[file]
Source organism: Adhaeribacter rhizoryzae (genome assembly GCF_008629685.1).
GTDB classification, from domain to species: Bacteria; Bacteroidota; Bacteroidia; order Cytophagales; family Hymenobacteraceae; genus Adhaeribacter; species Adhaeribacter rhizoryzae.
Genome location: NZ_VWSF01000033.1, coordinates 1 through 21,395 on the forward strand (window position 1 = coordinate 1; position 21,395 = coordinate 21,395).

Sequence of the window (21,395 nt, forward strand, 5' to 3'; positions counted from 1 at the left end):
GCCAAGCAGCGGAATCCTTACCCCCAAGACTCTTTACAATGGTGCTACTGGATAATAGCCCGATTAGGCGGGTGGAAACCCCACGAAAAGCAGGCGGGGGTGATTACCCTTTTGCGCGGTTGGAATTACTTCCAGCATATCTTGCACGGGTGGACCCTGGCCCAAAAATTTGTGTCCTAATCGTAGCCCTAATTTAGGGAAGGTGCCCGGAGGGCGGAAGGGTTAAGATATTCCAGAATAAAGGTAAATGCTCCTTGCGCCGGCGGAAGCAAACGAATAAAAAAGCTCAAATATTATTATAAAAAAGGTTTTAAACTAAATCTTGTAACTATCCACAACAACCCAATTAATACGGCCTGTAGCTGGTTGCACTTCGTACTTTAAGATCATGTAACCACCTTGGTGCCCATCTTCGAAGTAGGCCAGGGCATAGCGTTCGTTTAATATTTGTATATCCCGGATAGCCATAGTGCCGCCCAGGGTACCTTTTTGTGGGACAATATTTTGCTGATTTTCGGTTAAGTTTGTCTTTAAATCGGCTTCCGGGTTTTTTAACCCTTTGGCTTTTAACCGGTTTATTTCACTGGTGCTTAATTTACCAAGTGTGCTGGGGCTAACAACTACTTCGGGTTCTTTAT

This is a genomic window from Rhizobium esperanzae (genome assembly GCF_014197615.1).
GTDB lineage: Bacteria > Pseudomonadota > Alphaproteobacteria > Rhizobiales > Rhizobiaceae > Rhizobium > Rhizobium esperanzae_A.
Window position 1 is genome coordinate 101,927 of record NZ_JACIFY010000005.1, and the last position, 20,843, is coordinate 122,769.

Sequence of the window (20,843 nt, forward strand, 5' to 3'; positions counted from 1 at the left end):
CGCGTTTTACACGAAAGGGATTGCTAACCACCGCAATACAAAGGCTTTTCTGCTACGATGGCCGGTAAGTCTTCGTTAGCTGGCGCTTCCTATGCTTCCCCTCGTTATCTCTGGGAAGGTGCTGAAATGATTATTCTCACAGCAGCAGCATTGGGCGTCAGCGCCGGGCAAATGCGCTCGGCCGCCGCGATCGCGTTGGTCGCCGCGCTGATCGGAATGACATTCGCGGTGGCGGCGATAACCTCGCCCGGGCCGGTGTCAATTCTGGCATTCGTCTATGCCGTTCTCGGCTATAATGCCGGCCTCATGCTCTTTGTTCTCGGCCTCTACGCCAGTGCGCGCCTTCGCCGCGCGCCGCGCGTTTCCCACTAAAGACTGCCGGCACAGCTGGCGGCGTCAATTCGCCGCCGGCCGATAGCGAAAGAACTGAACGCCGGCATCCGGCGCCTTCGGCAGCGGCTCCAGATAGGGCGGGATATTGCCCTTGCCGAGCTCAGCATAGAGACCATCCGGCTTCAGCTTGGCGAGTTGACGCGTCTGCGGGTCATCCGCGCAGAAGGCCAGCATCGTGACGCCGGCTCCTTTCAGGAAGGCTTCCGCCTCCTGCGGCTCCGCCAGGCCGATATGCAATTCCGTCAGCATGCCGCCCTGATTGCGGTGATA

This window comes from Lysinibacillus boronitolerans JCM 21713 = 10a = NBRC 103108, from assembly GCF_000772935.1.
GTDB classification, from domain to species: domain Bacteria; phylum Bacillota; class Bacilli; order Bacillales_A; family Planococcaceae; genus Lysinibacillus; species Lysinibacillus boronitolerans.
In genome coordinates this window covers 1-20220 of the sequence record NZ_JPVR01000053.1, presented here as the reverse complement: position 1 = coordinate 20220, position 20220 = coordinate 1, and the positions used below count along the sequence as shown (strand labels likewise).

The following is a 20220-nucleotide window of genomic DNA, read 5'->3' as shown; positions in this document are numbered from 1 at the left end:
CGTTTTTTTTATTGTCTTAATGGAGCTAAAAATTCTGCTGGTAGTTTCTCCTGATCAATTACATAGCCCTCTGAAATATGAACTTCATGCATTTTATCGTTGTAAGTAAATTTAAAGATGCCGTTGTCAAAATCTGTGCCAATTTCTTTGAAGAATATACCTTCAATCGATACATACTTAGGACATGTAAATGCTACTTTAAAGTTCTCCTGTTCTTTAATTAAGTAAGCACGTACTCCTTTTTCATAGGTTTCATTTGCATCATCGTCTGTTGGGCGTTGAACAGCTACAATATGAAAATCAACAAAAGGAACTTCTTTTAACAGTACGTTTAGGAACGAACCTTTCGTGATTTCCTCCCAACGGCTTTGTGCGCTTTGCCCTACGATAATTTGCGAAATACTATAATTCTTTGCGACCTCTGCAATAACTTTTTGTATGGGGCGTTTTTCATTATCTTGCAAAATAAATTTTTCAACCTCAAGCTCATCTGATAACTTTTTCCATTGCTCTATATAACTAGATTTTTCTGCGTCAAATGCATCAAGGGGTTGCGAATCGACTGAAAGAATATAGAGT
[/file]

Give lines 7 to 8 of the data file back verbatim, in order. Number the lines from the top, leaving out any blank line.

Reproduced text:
GTDB lineage: Bacteria > Pseudomonadota > Alphaproteobacteria > Rhizobiales > Rhizobiaceae > Rhizobium > Rhizobium esperanzae_A.
Window position 1 is genome coordinate 101,927 of record NZ_JACIFY010000005.1, and the last position, 20,843, is coordinate 122,769.